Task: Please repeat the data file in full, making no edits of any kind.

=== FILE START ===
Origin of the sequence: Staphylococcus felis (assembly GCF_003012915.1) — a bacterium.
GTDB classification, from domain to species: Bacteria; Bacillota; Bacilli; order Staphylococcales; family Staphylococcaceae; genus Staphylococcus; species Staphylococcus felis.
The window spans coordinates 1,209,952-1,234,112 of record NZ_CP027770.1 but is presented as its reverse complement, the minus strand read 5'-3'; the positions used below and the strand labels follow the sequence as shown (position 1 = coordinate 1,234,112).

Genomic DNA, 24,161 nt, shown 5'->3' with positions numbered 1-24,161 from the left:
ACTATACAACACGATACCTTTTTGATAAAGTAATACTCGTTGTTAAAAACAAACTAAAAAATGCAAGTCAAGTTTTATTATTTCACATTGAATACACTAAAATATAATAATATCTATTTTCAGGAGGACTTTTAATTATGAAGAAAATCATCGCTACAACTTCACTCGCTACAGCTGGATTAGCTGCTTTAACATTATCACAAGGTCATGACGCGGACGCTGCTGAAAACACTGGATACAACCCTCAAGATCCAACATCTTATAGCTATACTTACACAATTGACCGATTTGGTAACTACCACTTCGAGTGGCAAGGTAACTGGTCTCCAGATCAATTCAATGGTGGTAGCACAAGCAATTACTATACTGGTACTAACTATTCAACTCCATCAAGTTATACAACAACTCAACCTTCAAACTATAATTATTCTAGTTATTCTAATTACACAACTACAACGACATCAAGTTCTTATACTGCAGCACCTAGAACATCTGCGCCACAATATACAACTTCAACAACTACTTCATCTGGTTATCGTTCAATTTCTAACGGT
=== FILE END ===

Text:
Origin of the sequence: Staphylococcus felis (assembly GCF_003012915.1) — a bacterium.
GTDB classification, from domain to species: Bacteria; Bacillota; Bacilli; order Staphylococcales; family Staphylococcaceae; genus Staphylococcus; species Staphylococcus felis.
The window spans coordinates 1,209,952-1,234,112 of record NZ_CP027770.1 but is presented as its reverse complement, the minus strand read 5'-3'; the positions used below and the strand labels follow the sequence as shown (position 1 = coordinate 1,234,112).

Genomic DNA, 24,161 nt, shown 5'->3' with positions numbered 1-24,161 from the left:
ACTATACAACACGATACCTTTTTGATAAAGTAATACTCGTTGTTAAAAACAAACTAAAAAATGCAAGTCAAGTTTTATTATTTCACATTGAATACACTAAAATATAATAATATCTATTTTCAGGAGGACTTTTAATTATGAAGAAAATCATCGCTACAACTTCACTCGCTACAGCTGGATTAGCTGCTTTAACATTATCACAAGGTCATGACGCGGACGCTGCTGAAAACACTGGATACAACCCTCAAGATCCAACATCTTATAGCTATACTTACACAATTGACCGATTTGGTAACTACCACTTCGAGTGGCAAGGTAACTGGTCTCCAGATCAATTCAATGGTGGTAGCACAAGCAATTACTATACTGGTACTAACTATTCAACTCCATCAAGTTATACAACAACTCAACCTTCAAACTATAATTATTCTAGTTATTCTAATTACACAACTACAACGACATCAAGTTCTTATACTGCAGCACCTAGAACATCTGCGCCACAATATACAACTTCAACAACTACTTCATCTGGTTATCGTTCAATTTCTAACGGT